Don't let greed blind your judgement

Tina Haapala |

I’m going to let you in on a little secret: I want to be rich. Not a little rich. The kind of rich where I can donate enough to have a building named after me.

In other words, I’m a little greedy. Oh sure, I think about all the charities I’d support, all the community projects I could fund, and all the people I could help. But I also think about the submarine I’ve always wanted and that hilltop in Hawaii that I’ve had my eyes on. I’m guessing that most of you have a little voice inside you that says, “If I just had more money I could…”

And crooks are counting on it.

That’s why swindlers hoodwink so many people. You’ve heard the expression, “If it’s too good to be true, it is.” Yet we really want “it” to be true. Whether this is winning a lottery or raffle you don’t remember entering, or having a radio or game show call you randomly, or that email from someone who needs some help and will pay handsomely for it.

Maybe you’re being let in on the ground floor of an incredible investment. Maybe the offer is coming from a well-known company. Maybe you need to make a decision soon or someone else will profit instead of you. Maybe the call comes from a friendly face, the letter on official stationary, or the visitor is immaculate in dress and manners. Maybe the e-mail has all the trappings of a firm you do business with. Maybe it is true. Maybe your ship has come in. Maybe this is the moment when your life will change.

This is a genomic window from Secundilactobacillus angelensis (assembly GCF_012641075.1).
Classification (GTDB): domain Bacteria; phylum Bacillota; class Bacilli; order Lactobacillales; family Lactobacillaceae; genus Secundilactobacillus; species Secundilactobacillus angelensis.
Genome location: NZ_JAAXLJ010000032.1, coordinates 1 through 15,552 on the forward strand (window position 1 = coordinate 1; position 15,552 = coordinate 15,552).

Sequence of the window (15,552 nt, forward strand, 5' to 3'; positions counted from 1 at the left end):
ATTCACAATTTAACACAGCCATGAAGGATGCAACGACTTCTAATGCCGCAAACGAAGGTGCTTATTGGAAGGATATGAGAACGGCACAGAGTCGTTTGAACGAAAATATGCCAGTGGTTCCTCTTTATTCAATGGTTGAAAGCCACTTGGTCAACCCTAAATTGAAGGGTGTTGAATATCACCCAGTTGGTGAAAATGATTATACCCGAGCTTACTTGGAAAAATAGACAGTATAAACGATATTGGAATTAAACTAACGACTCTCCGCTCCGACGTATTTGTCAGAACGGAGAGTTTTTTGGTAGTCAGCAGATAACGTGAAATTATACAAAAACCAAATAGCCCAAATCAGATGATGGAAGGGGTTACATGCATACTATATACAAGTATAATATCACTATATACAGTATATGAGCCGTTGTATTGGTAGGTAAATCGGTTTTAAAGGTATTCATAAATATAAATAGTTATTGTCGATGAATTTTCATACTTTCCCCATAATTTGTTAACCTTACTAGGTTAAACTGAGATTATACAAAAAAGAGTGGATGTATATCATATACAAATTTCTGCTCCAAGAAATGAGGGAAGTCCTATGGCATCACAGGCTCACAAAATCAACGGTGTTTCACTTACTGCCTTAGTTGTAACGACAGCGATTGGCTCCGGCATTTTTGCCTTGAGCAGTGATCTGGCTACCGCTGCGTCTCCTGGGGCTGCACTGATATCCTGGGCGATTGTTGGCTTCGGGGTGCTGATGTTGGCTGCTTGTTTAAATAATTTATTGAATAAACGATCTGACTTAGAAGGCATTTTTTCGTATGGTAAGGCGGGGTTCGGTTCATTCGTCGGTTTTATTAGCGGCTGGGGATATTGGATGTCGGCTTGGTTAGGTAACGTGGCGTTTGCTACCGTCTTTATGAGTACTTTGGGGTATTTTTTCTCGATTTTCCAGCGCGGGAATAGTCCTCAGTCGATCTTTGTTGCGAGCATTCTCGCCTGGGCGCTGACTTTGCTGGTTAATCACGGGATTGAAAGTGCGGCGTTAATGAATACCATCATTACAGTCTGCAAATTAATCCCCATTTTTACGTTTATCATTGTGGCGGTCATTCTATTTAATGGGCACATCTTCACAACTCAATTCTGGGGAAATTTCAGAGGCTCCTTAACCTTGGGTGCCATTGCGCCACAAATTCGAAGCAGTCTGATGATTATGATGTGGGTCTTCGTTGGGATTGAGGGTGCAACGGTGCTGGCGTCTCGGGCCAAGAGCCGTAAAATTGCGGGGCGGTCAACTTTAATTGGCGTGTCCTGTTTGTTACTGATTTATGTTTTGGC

And maybe it is a fraud.

One thing these wish-grantors will warn you about is to keep quiet about your good fortune. They may do this by forcing you to accept the offer fast, before you can talk about it. Or it might be some sort of secret. Maybe even a little illegal…”but no one would be hurt”. Or perhaps your winnings will be voided if word got out prior to everything being official. No matter how they do it, they’ll dissuade you from letting anyone else know.

And if I remember my nature shows, the predators strive to separate the target of their hunger from the herd.

Don’t allow them to do it. Call your family, call your friends, call your advisor, call the Better Business Bureau, or call whatever regulatory body regulates the business. Legitimate bearers of good news aren’t scared of a little investigation. Legitimate offers don’t disappear because you are careful and prudent. However, your hard-earned money might, if you’re not.

This article was published in the Wichita Falls Times Record News on March 29, 2015.